The Internal Revenue Service has issued a consumer alert about possible scams taking place in the wake of Typhoon Haiyan. On Nov. 8, 2013, the storm made landfall in the central Philippines, bringing strong winds and heavy rains that have resulted in flooding, landslides, and widespread damage.
Bogus websites may solicit funds for disaster victims.
Such fraudulent sites frequently mimic the sites of, or use names similar to, legitimate charities, or claim to be affiliated with legitimate charities in order to persuade members of the public to send money or provide personal financial information that can be used to steal identities or financial resources. Additionally, scammers often send e-mail that steers the recipient to bogus websites that appear to be affiliated with legitimate charitable causes.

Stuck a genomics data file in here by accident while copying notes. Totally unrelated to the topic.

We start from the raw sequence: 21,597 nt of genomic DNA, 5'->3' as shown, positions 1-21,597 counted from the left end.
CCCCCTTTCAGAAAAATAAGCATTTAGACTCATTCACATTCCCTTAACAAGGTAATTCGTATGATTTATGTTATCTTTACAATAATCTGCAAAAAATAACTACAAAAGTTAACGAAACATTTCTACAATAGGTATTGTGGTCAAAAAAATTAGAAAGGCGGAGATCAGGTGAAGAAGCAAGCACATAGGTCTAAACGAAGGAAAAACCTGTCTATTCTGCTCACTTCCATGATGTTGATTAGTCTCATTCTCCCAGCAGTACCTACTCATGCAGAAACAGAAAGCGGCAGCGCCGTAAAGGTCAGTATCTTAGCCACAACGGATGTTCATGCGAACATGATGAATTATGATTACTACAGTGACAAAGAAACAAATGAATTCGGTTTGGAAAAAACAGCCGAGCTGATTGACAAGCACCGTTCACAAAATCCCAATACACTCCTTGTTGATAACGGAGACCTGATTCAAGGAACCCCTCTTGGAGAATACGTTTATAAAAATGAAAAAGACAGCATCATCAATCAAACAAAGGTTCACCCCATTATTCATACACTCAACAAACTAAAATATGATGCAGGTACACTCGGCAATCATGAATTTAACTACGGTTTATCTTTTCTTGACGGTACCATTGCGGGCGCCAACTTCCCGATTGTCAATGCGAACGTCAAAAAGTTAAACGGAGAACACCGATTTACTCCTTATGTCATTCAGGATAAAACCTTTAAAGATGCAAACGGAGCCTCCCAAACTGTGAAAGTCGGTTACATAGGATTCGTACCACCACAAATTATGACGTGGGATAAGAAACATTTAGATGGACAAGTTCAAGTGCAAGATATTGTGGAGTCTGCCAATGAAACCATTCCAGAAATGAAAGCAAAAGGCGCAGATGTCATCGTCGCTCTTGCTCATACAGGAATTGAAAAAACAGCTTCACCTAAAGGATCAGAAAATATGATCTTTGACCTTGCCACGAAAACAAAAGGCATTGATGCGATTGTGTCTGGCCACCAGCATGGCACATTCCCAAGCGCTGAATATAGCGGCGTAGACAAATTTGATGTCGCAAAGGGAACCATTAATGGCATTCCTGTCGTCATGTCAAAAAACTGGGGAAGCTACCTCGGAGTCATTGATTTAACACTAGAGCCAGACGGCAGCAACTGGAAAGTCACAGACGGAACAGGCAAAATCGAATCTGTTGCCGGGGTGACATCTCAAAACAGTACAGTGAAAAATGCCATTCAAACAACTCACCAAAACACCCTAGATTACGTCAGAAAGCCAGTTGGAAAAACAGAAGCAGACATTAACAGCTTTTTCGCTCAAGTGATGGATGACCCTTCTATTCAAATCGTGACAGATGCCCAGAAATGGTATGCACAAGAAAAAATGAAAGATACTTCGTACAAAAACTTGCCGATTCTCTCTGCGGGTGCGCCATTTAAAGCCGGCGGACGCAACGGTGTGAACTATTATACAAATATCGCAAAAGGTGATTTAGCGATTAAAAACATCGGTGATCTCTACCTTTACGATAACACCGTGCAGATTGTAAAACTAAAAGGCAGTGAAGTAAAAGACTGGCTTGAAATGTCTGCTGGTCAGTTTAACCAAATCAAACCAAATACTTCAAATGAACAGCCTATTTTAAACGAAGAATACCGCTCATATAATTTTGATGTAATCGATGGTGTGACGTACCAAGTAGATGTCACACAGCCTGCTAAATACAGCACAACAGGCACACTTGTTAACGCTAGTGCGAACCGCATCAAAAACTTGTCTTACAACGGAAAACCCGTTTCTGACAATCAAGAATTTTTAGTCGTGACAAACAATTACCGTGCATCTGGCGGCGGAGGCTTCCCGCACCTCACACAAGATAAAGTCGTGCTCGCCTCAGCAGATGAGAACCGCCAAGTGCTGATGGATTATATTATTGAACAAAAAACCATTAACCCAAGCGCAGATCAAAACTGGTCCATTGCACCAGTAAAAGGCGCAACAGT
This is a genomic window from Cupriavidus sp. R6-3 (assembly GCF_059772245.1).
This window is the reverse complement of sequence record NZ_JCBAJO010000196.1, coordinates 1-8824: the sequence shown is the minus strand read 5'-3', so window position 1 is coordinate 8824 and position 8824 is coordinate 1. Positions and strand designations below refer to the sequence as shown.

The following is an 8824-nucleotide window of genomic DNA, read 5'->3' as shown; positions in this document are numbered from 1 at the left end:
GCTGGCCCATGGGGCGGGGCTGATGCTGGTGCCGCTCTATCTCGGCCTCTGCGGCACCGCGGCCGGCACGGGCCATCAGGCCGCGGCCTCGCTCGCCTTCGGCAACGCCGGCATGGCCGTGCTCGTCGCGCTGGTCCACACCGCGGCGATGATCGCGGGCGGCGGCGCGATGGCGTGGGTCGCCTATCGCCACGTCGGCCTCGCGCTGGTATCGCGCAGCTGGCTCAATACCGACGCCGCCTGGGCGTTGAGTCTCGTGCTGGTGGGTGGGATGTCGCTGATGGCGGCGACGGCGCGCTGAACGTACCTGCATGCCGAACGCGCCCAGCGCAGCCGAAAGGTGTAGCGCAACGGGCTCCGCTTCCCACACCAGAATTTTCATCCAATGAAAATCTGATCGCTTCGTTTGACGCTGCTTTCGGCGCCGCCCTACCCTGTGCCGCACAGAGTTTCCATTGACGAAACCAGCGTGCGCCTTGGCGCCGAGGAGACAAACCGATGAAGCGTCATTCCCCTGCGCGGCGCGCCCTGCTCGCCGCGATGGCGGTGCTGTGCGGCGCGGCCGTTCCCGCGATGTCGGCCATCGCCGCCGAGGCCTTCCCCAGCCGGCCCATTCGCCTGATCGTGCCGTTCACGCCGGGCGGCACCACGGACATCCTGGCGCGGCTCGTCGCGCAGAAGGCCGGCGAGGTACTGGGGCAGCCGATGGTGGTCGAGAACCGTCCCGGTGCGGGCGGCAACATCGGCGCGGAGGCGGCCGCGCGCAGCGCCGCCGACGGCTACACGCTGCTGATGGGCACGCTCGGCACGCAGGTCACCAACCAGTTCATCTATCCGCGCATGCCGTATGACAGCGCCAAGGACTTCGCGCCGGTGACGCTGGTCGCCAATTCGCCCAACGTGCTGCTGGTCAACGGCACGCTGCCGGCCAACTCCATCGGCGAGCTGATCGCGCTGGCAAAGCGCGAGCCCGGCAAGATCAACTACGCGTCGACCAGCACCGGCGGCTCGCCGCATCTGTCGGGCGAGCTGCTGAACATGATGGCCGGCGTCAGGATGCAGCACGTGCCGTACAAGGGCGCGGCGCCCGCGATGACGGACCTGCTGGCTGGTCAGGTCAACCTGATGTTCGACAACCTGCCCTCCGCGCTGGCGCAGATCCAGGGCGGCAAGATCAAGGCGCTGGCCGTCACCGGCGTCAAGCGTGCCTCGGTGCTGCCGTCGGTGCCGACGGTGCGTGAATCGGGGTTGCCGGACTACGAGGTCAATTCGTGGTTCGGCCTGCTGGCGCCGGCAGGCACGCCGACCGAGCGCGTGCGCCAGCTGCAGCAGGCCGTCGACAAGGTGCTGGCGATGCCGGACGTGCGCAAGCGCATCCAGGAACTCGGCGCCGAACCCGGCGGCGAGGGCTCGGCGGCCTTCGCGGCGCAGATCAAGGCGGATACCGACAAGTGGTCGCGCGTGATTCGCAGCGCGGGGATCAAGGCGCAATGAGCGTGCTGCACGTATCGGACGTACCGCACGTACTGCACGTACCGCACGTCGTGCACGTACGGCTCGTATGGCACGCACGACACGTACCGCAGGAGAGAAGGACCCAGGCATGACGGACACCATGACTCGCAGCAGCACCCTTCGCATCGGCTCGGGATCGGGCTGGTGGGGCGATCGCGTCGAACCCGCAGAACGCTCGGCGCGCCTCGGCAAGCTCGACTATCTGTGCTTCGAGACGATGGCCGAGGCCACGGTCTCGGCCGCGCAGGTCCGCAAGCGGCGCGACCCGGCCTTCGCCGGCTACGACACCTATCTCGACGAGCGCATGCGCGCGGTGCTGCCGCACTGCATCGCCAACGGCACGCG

The IRS cautions people wishing to make disaster-related charitable donations to avoid scam artists by following these tips:
- To help disaster victims, donate to recognized charities.
- Be wary of charities with names that are similar to familiar or nationally known organizations. Some phony charities use names or websites that sound or look like those of legitimate organizations.
- Legitimate charities can also be found on the Federal Emergency Management Agency (FEMA) website at fema.gov.
- Don’t give out personal financial information — such as Social Security numbers or credit card and bank account numbers and passwords — to anyone who solicits a contribution from you. Scam artists may use this information to steal your identity and money.
- Don’t give or send cash. For security and tax record purposes, contribute by check or credit card or another way that provides documentation of the gift.